Look for lower areas of ground near your subject to park the vehicle that allows you to drop your eye line relative to the animal. If the opportunity presents itself to get out of the vehicle take advantage of it and try getting your eye line really low. To get the image of the African Python I was lying on the ground so I was virtually at snakes-eye view. The hippo image was taken while out of the vehicle, squatting near the edge of the river (being very watchful for signs of aggression from the hippos).
Another way of getting low eye-lines and unique compositions is to go to locations or lodges that provide hides at waterholes. These can be right around water level and offer chances for unique images that can’t be captured in any other way.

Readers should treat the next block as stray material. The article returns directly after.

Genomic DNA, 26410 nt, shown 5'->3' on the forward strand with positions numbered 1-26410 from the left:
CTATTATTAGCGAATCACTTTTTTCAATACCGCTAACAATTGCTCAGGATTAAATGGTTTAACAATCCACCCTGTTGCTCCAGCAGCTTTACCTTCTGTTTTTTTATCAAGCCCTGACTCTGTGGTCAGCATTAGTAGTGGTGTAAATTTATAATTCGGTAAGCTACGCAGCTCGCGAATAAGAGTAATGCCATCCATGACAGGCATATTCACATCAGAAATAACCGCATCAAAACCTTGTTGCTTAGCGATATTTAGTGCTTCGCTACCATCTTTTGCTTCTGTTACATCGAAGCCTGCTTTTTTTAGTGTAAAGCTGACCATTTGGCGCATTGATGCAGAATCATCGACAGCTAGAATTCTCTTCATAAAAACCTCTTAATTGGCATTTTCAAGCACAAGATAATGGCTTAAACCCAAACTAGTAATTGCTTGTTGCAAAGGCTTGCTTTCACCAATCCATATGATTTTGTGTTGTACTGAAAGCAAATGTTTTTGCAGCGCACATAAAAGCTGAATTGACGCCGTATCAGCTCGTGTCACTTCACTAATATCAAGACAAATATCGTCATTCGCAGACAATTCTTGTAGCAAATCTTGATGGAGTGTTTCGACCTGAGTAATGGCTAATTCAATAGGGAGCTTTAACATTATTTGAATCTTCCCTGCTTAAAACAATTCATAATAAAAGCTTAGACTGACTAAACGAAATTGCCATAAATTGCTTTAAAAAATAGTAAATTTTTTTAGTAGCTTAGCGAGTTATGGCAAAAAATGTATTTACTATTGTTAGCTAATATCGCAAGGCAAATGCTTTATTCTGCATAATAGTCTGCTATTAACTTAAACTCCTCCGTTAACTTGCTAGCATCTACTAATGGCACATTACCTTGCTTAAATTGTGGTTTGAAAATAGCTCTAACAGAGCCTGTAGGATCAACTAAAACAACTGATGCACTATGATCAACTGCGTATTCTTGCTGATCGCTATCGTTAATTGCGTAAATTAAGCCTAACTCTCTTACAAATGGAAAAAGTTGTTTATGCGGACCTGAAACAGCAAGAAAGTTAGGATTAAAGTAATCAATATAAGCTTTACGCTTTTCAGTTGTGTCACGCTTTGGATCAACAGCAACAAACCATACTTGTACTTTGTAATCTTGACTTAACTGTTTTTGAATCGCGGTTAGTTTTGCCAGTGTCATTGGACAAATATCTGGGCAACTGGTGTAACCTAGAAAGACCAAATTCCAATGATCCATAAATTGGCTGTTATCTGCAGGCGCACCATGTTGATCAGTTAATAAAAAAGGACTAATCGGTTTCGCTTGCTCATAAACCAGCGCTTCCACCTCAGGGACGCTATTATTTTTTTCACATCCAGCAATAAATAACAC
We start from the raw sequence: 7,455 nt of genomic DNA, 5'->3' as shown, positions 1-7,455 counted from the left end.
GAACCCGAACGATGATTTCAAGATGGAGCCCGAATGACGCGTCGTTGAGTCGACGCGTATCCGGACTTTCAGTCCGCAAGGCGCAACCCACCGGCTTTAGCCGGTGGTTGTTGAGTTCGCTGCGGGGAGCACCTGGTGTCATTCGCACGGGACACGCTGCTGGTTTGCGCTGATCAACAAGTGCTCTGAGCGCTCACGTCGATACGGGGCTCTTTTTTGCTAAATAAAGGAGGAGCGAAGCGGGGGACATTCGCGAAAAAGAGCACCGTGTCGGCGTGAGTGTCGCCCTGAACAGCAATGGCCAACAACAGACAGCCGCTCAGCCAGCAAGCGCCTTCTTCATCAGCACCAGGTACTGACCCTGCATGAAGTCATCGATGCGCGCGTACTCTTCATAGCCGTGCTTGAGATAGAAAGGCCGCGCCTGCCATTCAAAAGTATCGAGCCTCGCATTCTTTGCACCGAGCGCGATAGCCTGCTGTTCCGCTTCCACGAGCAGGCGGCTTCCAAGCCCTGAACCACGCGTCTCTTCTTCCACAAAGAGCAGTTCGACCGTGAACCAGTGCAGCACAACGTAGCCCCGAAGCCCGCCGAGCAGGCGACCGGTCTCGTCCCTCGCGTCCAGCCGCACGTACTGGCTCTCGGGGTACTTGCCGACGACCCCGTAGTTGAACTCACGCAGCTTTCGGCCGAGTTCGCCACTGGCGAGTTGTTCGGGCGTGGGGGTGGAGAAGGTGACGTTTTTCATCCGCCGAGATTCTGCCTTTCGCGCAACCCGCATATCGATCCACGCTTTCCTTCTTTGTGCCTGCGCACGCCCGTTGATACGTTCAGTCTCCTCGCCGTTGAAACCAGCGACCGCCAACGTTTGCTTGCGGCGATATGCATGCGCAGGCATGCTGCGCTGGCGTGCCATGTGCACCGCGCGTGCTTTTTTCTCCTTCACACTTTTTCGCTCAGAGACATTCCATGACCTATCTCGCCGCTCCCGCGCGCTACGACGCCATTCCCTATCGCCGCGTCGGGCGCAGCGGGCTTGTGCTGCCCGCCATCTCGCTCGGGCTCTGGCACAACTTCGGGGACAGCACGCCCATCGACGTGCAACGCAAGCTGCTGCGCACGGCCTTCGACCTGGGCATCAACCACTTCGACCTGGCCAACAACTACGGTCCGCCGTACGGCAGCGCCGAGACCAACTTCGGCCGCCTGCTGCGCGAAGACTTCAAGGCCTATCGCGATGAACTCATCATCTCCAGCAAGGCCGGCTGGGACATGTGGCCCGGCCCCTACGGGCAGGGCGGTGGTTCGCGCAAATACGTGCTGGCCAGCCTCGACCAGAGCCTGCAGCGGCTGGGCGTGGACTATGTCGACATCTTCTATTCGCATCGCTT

I have tried using a camera attached to a mono-pod with a cable release which is lowered out of the vehicle down to ground level to shoot sleeping lions and wild dogs. The results were more miss than hit but it is something that may be worth a try in the right circumstances.
Review and Select for Elegance: Animals often have long legs and good looks, just like models. Also just like models, you may catch them in an ungainly pose. Hopefully if an animal is moving you are mashing that shutter button down and taking a series of images with different body postures. Go through them and pick the shots out that look nice and bin the shots where the animal looks like it has three legs or is about to fall over.
This also applies for animal groups. Avoid images where the main subject of the group is overshadowed by another animal that has awkward positioning or is overlapping the main subject in a distracting way. The arrangements of the animals within the group can also have varying degrees of ‘elegance’ or ‘order’ that can be appealing to the eye. Again this is usually a selection process you make when reviewing images in Lightroom and comparing similar images in the series.